I haven’t had any such experiences. My most valiant attempts with language have been at capturing what it doesn’t. The silence. The unspoken. The truths buried in our hearts, that furrow in our brows and force us to smile out of the blue.
Flaws can be the first step towards uniqueness. What was initially a disjointed and disconnected way of telling a story, staccato almost, eventually became my strength. I wanted to use my first chapter in the application for a fellowship, so I shared it around for feedback before I did so. I was told that it lacked flow. This naturally upset me, so I shared it with my sister. She told me that if it doesn’t flow, it need not. Highlight the breaks by distancing the paragraphs. She also changed the placement of certain passages in a manner that created intrigue. I got the fellowship, and later, this transformed into the writing style of Latitudes of Longing.
There was one mistake that I consistently made, when I didn’t listen to the character or the story. The words on the page would freeze up when I tried to impose my will. I, as the author, cannot kill a character who wants to live, even in fiction. I cannot change the outcome of a story. Yes, I can write about it in whichever way I please, but I can’t change it.
Even though the struggle feels like your biggest reality, it isn’t. Embrace it all, go easy on yourself.
On my research trip to Myanmar, I contracted amoebiosis and bacterial dysentery at the same time, after which my digestion took a huge hit. I could only travel again if I maintained a frugal diet and lifestyle. Less than two months after hospitalization, I was up in the high passes and plateaus of Ladakh, with the added challenges high altitudes impose on the body. Researching the novel has been as big a physical challenge as an emotional one. I have taken 7 years and overcome so many rejections to publish this novel, the journey has already tested me deeply. If there was something that I could give up, I already have. My husband and I lived in my parents' house while I wrote the novel, because I needed all the support I could get.
There is an unspoken expectation for Indian English to be intellectual, eloquent, offering insights into the incomprehensible ugliness of poverty, caste, urbanism and patriarchy. I am not undermining the importance of such insights, I just don’t claim to have them. As for separating fact from fiction, the key is not to separate and label it, but use everything you can lay your hands on as fodder for the work.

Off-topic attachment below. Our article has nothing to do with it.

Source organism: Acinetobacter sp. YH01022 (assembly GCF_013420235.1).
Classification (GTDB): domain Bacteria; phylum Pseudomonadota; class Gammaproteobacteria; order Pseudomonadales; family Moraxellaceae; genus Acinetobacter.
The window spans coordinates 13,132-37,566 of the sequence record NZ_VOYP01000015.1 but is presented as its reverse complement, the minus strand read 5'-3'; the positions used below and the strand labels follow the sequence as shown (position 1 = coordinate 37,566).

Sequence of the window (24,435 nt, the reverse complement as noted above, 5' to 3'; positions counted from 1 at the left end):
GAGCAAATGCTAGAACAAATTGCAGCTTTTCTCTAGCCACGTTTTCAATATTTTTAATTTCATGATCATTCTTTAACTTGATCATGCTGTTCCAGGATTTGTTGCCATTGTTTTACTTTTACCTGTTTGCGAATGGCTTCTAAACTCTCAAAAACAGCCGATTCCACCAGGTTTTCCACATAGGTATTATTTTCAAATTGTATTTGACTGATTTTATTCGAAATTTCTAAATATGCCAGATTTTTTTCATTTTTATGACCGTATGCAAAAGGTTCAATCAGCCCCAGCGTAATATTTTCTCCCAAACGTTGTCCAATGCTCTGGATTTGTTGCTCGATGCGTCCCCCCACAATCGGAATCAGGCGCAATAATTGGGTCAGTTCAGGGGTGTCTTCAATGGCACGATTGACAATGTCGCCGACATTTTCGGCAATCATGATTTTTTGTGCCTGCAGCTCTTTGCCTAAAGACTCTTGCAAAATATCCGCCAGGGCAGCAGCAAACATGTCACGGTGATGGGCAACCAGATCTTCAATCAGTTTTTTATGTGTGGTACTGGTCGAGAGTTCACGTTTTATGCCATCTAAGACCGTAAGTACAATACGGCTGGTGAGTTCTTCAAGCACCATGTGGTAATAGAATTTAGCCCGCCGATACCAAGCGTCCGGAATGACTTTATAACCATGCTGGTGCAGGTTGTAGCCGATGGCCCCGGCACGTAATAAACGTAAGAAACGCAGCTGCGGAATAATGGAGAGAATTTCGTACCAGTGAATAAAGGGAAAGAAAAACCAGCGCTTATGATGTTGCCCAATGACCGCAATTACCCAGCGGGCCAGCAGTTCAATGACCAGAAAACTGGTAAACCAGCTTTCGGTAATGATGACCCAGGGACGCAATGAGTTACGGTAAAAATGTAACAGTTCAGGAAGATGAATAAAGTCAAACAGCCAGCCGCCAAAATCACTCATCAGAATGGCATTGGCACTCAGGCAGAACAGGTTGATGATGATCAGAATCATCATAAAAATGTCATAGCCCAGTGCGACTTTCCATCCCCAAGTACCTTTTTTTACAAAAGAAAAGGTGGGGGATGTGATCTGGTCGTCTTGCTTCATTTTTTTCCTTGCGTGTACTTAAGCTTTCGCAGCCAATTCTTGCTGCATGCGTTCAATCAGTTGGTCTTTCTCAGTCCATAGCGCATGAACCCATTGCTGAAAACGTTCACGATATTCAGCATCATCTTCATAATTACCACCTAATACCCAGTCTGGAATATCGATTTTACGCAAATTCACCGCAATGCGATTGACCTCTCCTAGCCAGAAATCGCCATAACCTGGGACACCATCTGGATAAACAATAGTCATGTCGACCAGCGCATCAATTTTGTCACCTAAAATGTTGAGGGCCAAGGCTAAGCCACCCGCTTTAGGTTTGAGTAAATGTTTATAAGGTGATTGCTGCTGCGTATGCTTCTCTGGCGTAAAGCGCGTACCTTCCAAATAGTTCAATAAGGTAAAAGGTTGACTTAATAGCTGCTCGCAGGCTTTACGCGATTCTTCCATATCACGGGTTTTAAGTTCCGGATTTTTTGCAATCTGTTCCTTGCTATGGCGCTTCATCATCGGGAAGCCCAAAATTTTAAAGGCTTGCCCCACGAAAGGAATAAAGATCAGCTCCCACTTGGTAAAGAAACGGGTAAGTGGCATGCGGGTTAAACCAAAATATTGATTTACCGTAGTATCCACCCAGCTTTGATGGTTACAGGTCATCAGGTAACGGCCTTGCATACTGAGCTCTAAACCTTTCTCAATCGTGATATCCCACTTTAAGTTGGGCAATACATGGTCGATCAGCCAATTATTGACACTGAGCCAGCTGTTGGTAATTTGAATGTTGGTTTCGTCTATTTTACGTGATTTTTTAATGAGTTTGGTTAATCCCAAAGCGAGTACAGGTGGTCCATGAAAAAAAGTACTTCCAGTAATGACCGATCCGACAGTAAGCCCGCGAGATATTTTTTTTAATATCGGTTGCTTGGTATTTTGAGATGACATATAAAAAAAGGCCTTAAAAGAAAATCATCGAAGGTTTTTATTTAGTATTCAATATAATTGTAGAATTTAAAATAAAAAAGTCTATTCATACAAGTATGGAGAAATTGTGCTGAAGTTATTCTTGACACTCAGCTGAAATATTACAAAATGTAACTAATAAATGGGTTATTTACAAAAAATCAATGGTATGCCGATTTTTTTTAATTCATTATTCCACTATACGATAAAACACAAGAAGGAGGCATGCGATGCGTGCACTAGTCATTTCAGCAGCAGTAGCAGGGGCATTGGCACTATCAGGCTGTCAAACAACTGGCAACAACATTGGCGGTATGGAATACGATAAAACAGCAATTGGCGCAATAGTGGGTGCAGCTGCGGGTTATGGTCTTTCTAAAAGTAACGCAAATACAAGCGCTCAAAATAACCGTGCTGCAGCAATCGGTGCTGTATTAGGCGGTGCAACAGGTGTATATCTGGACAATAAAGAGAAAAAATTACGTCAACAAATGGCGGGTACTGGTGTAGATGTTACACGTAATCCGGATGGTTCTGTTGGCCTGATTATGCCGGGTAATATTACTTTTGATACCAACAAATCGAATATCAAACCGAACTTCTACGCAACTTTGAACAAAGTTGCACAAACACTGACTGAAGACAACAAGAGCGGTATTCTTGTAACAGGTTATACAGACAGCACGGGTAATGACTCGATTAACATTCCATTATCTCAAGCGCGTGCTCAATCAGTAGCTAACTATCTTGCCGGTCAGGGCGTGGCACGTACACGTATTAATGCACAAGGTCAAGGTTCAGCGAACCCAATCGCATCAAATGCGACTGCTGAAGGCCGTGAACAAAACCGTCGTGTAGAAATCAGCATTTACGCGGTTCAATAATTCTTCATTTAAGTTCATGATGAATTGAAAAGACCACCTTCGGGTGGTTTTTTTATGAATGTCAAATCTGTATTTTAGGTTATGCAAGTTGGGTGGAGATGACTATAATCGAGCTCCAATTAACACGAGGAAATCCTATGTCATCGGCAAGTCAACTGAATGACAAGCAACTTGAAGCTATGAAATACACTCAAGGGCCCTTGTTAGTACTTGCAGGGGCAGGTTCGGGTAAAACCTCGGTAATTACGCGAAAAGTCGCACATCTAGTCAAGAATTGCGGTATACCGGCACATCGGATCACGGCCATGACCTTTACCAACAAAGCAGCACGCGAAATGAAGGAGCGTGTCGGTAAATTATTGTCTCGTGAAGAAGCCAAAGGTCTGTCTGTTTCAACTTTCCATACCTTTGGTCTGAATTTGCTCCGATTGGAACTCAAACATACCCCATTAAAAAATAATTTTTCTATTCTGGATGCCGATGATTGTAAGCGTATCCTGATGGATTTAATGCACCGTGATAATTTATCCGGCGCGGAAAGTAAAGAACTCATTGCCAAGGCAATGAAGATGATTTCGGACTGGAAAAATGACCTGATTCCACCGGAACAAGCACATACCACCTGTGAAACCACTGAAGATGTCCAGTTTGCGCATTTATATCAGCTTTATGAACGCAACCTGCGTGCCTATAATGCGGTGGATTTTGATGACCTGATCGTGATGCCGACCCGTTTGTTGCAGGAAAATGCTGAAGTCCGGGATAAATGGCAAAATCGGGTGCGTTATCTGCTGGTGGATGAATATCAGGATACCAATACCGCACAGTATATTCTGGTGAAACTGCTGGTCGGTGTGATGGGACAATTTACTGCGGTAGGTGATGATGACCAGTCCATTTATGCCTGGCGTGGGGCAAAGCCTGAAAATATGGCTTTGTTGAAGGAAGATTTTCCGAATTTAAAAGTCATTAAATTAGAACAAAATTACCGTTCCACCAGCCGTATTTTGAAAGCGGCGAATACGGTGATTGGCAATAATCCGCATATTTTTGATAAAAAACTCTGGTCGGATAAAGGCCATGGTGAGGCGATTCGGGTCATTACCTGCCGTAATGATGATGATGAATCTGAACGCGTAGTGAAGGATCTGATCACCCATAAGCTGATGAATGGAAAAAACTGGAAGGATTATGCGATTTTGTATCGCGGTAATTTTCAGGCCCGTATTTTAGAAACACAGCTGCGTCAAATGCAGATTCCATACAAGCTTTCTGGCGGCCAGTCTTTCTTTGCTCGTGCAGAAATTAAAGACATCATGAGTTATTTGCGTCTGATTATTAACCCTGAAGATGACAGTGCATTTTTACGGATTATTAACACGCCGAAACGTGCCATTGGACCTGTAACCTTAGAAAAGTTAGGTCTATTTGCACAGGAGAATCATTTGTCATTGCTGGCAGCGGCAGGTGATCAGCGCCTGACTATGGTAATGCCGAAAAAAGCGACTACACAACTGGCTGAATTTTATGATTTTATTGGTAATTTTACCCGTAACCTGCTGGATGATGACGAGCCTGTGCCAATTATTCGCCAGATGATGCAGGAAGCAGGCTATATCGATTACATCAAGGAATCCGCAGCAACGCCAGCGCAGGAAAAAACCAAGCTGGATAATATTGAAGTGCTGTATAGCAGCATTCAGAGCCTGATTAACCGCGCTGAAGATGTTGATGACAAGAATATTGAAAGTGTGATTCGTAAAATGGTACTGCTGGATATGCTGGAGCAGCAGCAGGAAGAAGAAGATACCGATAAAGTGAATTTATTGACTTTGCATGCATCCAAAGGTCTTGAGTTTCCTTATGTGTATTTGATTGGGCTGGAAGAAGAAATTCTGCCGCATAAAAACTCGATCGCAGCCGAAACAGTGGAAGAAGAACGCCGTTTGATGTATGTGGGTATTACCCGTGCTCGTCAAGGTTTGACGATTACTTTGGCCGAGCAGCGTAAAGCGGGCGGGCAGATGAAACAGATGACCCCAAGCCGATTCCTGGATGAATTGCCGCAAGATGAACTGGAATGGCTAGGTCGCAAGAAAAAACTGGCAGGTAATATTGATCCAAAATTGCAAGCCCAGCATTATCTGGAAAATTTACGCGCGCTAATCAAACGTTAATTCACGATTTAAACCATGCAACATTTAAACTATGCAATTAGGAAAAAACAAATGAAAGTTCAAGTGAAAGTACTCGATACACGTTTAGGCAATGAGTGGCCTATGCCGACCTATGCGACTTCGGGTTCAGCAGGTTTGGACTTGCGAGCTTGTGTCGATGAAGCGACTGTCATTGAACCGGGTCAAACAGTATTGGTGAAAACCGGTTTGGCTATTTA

I changed the narratives many times till it reached its final form, for something as simple as the placement of a passage or chapter can determine the emotional impact it has on the reader. I edited entire sections and chapters out of the book. I edited myself out of the book. There is a line in the novel where the character of Plato (a university student) tells his friend, ‘We can imagine god, god’s enemies, ideologies to fight over, but we can’t tell a single story of which we are not the centre.’ He calls it art’s biggest tragedy, and I call it one big challenge!
There were scenes that were emotionally very intense, like the one that involves a tsunami, or descriptions of torture meted out to a character, and his solitary confinement. I had to make a conscious effort to sit still and witness without flinching or breaking down. But the scene that was the most difficult in its writing was when Apo tells Ghazala stories under the tree. It needed the effortlessness and spontaneity it requires to fall in love. It also needed the wisdom of two very wise and ancient beings. This chapter may have not made it into the published work, and the final draft was when I nailed it. There is a line in the chapter, ‘the best stories are the ones that are still to come… close enough to hear, smell and admire. Yet out of reach.’ The line applies to my journey ahead as a writer, as much as it does to the characters.
No, but there are layers and characters that come through upon a re-read.